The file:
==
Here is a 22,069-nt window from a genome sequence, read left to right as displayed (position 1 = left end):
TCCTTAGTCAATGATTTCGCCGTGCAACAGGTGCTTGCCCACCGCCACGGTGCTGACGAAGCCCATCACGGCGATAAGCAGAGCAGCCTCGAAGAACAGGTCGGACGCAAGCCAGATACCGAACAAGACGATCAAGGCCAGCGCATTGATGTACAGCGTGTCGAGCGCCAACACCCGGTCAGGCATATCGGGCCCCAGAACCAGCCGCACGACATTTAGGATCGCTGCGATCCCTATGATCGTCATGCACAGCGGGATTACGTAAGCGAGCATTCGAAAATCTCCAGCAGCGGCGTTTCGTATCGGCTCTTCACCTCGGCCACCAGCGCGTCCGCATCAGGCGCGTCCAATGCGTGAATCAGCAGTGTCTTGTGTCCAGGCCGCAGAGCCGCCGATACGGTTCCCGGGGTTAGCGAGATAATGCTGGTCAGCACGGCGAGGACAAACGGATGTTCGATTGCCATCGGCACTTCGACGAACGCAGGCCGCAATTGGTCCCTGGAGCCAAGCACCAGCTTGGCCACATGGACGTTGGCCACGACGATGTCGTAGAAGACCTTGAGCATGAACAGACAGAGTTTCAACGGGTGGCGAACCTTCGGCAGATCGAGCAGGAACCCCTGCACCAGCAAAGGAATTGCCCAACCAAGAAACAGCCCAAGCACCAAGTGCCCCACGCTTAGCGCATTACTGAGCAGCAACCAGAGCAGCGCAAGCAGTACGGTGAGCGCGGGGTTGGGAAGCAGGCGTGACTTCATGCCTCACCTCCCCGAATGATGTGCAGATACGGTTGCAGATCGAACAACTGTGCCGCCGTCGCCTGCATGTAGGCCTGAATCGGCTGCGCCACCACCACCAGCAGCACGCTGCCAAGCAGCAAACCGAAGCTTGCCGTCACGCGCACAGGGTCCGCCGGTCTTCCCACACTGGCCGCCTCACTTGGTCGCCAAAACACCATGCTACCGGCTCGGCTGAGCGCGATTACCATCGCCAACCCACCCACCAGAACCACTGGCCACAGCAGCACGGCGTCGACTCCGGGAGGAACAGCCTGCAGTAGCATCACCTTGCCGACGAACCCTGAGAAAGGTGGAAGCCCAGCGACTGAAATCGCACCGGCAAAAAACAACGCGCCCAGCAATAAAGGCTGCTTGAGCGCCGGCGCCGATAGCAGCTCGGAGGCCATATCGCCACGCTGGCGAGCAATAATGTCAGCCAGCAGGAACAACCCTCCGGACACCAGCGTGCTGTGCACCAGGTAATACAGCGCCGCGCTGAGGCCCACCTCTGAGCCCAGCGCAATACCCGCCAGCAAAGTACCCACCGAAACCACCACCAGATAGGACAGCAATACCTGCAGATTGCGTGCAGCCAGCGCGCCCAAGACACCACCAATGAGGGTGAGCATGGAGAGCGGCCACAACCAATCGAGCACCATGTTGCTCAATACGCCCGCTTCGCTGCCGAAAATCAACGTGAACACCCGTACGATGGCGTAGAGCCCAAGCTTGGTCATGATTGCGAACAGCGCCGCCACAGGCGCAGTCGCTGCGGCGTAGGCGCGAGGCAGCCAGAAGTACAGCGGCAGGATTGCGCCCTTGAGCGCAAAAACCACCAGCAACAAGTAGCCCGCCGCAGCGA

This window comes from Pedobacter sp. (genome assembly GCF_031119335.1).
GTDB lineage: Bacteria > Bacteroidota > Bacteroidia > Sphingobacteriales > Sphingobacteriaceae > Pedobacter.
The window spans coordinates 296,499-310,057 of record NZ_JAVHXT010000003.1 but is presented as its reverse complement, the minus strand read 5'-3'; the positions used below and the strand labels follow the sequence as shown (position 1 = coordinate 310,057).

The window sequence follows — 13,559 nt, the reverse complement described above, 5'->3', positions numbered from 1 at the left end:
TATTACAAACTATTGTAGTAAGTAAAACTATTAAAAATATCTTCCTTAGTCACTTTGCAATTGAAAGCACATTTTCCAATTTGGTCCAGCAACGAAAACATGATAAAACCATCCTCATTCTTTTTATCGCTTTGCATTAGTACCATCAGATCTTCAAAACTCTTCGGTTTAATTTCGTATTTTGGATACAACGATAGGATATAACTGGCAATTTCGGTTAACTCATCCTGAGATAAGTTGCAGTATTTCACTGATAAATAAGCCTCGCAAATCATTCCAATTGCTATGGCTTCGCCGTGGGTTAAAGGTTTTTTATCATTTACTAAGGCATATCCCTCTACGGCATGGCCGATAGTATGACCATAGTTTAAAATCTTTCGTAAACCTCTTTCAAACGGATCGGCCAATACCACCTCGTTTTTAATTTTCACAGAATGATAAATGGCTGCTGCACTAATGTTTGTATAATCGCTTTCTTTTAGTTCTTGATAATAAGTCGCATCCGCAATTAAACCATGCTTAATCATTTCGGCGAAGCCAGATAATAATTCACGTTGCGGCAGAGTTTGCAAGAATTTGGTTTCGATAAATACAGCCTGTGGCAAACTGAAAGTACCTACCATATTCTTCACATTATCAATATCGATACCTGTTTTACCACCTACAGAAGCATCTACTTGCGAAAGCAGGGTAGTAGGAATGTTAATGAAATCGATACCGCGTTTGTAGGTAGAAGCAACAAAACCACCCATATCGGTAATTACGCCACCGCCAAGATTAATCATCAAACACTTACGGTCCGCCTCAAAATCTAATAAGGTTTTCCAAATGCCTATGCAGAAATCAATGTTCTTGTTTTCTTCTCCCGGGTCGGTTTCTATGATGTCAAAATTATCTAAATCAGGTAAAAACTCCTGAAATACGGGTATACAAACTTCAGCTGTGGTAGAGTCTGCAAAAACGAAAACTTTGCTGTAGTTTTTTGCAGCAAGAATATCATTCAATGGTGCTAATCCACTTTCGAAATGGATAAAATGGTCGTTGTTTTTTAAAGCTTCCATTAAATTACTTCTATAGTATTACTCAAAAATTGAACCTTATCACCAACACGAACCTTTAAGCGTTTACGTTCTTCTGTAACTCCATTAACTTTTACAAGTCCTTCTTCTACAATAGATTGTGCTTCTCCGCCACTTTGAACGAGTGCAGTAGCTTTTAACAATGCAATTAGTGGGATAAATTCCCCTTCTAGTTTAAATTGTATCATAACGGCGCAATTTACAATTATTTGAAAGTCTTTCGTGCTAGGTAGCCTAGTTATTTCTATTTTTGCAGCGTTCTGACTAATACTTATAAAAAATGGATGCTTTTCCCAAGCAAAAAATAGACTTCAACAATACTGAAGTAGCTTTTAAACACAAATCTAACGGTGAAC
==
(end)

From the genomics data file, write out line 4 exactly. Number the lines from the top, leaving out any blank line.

GTDB lineage: Bacteria > Bacteroidota > Bacteroidia > Sphingobacteriales > Sphingobacteriaceae > Pedobacter.